Let’s break this down for you to the practical essentials:
4 Types of Sales Tracking Metrics (And Their Critical Components)
Activity based sales metrics:
What are the tasks you can control to give you the best chance to achieve your goals?
- Number of calls made
- Number of proposals sent
- Number of conversations
- Number of follow ups scheduled
Pipeline based sales metrics: Is your sales pipeline effectively converting prospects into customers each sales cycle?
- Average length of sales cycle
- Total open opportunities
- Total closed opportunities
- Win rate
Sales lead generation based sales metrics: Are you talking to the right people at the right time? And do you know when to lose a cold lead?
- Volume of new opportunities added to pipeline
- Percentage of leads followed up
- Percentage of qualified leads
Sales productivity-based metrics: Are you planning your day correctly?
- Time spent selling
- Time spent on data entry
- Time spent lead prospecting
Kept within each metric are the basic numbers you need for effective sales tracking.
But basic numbers give you basic sales.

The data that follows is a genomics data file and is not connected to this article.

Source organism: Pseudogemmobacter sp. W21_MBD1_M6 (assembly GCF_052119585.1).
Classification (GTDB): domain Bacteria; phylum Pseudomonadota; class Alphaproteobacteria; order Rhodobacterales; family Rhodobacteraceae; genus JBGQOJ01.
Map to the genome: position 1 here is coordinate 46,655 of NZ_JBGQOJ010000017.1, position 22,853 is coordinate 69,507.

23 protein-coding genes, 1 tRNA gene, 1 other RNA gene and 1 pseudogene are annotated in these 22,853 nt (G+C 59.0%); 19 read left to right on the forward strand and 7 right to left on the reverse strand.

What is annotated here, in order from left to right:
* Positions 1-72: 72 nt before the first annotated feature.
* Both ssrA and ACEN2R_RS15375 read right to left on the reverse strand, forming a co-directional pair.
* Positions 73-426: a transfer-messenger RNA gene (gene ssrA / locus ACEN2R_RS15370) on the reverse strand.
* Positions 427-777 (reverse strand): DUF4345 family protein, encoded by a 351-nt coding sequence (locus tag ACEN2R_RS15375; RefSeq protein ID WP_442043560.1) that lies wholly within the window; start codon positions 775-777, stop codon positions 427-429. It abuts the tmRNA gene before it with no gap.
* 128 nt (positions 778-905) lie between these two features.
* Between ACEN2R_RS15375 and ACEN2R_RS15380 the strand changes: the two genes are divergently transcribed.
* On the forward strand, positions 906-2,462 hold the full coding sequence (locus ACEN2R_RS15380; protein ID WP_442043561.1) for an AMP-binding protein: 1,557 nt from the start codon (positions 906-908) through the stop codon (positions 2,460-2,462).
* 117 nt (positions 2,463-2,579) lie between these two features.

You're missing opportunities if you're not tracking your sales properly. Mixing metrics to define new ways of identifying problem areas is needed to avoid time wasters, unqualified prospects, and lost opportunities.
You need to compare and combine different metrics to make the magic happen and uncover critical opportunities.
Determine the combination of specific sales metrics that you and your team need to track to understand where you can improve your sales process in the next sales cycle.
If you can develop a structured, repeatable sales process and use a simple sales-specific CRM to automate sales tracking for you - you have yourself a clean, clear and fast way to regularly analyze your performance and optimize your process for the next sales cycle.
With the right sales tracking and clever analysis - better performance, sustainable revenue growth, and more cash is waiting to reward you.